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On Aging

marcia-3982_0_0By Marcia Miller

As I write this I’m on my way home from teaching a weekend yoga workshop to a group of people over 50. One of the most meaningful parts of the workshop for me was the time we spent answering the question, “What do you know now that you didn’t or couldn’t have known when you were 20 or 30?”

The wisdom in the room was felt viscerally, as one person after another offered a phrase or two about something they had learned, often with a poignant story from their lives as examples. One woman described an unexpected acceptance of life’s difficulties, despite a deep longing for health and happiness for all. Another described understanding her own mother’s maxim, “This too shall pass.” She shared the face she used to make when her mother would say that, but lately she realizes her mother was correct. You may know that saying, that our parents get smarter as we get older? This turned out to be true for her. Another described a life in which his longtime question, “How do I get this right?” evolved into more interesting questions, including, “What can I learn from this situation?” Or, “What are my choices here?” It was quite a relief to not have to always get “it” right, whatever “it” is. We heard one woman speak movingly of a hard-won realization that she could not control the world around her. Life can take us to our knees, and, while painful, the lessons are precious.

Most spoke of a deeper understanding of what is really important in their lives now, having lost loved ones or faced death themselves. This clarity allows them to let go of that which is not important anymore and move on. And of course—love. We spoke of realizing that the essence of life is love—it all comes down to love.

These are likely ideas that we all heard when we were younger, but what I saw this past weekend was embodiment. Life turned concepts and ideas into lived experience that we could embody as truth.

In a culture where youth is revered and our elders are often invisible, I was inspired by us this weekend. Personally, my 20s were painful for me in many ways that I would never want to return to. I was naïve and judgmental, often sure I knew what was best for everyone around me. I was also earnest and caring, but without many of the skills I have now that make my life so rich and meaningful. Those of us in of 50s, 60s and beyond have lived life, earning our grey hair, our wrinkles and our shining eyes, and, to some, we are invisible. But our lives do not depend on being noticed—they are precious and empowered either way.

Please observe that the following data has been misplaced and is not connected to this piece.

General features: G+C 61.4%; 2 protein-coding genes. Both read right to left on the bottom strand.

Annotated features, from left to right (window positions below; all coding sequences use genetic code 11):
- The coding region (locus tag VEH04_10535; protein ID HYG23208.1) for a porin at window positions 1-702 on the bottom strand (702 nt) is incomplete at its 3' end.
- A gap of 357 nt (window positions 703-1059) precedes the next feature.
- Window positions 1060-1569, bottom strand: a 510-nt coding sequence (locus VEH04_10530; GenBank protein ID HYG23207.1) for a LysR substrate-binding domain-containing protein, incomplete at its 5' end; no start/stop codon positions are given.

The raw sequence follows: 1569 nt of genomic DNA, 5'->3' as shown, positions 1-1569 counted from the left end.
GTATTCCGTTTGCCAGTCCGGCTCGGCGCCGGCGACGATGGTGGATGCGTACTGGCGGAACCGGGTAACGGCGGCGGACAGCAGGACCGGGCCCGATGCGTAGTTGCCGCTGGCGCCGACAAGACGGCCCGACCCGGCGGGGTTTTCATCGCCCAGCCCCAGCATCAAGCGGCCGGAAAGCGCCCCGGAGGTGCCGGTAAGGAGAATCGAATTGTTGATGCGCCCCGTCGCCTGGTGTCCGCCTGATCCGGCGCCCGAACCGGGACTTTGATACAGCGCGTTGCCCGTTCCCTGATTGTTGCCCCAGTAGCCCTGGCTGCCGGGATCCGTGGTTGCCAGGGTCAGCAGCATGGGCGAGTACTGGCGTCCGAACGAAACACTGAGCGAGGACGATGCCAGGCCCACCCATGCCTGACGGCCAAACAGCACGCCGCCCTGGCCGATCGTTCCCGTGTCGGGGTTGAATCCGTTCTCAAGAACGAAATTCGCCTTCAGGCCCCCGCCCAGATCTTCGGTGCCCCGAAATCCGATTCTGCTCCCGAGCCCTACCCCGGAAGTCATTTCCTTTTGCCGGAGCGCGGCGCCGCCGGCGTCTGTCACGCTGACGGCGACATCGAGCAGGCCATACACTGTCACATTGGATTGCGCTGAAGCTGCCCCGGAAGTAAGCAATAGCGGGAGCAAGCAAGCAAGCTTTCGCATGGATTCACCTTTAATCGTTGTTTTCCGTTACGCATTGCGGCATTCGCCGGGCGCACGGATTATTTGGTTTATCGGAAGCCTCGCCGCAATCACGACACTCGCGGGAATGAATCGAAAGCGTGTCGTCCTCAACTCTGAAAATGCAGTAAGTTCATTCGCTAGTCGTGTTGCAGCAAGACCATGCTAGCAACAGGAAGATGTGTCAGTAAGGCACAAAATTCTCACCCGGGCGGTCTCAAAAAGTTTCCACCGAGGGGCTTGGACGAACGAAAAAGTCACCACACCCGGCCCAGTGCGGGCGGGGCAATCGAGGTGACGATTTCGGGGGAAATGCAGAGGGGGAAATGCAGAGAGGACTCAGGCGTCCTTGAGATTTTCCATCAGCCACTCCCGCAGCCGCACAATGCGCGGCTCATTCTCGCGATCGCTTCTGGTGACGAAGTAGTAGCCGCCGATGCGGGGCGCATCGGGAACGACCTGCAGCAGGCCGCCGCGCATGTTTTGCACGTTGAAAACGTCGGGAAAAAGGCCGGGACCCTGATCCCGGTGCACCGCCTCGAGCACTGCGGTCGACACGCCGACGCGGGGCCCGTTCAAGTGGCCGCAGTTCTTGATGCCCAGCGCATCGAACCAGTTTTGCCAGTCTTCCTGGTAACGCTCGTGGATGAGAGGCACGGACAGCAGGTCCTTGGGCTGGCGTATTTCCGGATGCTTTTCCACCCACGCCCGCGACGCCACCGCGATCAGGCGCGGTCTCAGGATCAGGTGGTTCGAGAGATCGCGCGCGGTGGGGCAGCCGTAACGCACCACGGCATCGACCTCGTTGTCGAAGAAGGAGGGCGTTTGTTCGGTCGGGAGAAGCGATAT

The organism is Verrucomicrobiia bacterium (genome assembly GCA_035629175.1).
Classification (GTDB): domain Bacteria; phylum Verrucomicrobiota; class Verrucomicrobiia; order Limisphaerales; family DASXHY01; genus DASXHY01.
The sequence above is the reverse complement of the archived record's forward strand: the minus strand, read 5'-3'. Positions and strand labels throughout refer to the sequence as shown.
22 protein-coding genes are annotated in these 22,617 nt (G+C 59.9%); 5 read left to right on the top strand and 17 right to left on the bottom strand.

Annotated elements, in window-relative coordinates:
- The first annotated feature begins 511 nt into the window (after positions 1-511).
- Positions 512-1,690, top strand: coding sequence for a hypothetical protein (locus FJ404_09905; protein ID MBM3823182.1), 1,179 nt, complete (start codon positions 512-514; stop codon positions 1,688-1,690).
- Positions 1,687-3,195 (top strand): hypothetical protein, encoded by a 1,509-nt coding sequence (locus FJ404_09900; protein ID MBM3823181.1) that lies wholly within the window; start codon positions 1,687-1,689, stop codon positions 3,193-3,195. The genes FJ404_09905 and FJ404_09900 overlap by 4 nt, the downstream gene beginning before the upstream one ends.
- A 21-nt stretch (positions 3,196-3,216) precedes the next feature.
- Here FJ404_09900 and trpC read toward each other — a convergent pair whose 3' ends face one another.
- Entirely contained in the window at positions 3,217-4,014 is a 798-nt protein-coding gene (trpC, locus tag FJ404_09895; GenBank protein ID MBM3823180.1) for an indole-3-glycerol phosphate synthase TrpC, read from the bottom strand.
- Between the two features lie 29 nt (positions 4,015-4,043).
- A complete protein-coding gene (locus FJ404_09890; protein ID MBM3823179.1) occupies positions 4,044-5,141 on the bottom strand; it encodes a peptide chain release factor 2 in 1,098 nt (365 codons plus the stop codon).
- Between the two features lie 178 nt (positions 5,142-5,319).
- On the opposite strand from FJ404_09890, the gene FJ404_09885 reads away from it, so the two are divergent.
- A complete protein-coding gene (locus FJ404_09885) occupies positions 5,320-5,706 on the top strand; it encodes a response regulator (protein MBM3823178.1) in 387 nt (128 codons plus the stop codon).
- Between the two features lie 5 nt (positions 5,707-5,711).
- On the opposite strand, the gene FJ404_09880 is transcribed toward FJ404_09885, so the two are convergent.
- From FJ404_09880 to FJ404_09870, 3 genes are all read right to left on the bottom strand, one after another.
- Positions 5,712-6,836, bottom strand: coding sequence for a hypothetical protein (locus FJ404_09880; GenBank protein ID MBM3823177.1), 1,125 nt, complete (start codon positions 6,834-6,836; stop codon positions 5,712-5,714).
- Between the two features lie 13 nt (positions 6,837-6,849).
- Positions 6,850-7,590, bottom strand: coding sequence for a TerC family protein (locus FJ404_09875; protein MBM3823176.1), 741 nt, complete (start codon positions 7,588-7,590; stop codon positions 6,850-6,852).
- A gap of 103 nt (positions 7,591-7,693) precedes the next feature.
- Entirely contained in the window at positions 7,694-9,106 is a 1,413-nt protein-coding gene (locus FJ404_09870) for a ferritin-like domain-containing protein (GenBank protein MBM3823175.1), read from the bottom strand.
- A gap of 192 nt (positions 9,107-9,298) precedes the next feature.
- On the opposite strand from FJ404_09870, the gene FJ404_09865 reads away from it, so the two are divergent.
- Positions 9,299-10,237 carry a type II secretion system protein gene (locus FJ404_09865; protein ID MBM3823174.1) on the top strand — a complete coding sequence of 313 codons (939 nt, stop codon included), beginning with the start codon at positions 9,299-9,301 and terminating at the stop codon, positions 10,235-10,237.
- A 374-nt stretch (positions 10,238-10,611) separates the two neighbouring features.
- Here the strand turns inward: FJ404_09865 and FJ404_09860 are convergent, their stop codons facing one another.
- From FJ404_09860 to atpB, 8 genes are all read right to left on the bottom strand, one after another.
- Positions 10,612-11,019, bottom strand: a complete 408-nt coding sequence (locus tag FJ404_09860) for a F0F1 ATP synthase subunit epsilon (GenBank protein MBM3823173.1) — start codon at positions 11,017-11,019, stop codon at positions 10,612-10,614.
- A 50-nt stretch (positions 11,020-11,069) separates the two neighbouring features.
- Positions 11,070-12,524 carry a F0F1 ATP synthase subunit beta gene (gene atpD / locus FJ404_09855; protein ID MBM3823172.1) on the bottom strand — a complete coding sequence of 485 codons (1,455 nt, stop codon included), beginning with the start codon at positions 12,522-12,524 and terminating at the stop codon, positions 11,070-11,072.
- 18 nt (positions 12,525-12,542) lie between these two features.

Marcia Miller was one of the original co-founders of Yoga on High, was the genesis behind The Yoga on High Foundation, teaches yoga classes on the public schedule, and runs many of the upper level specialty studies at Yoga on High, such as the Urban Zen program and the Therapeutic Teacher Training Program. She teaches workshops throughout the US, this workshop on yoga and aging as an example.


Above All, Bearing Witness

by Virginia Macali

There was an edge of anticipation for the second 5-day Urban Zen training that was palpable as we walked into the room. It was a mix of excitement for being together again, mixed with the anxiety of being assessed and tested on our learning over the past four months. The teachers and mentors guided us through more practices and language distinctions to help us to be even more precise with our language and more grounded and present with ourselves and others. Read More…


Moving on from Cancer Day Long Retreat, May 2013

By Marcia Miller

Thanks to our donors to the Yoga on High Foundation we were able to host 37 women with cancer for a day long retreat designed to give them rest, rejuvenation and tools for dealing with the stress and symptoms of their disease.  Thanks also to our 17 volunteers who took a day off to be with us for this special program. In addition to offering them the Urban Zen Integrative Therapy modalities of simple movement, restorative yoga, guided relaxation, reiki, and essential oil therapy, all participants were trained in basic reiki techniques.  Participants from our previous retreat requested to learn reiki for their own self-care and to be able to offer it to others in their families and community.  We were very happy to give them what they wanted.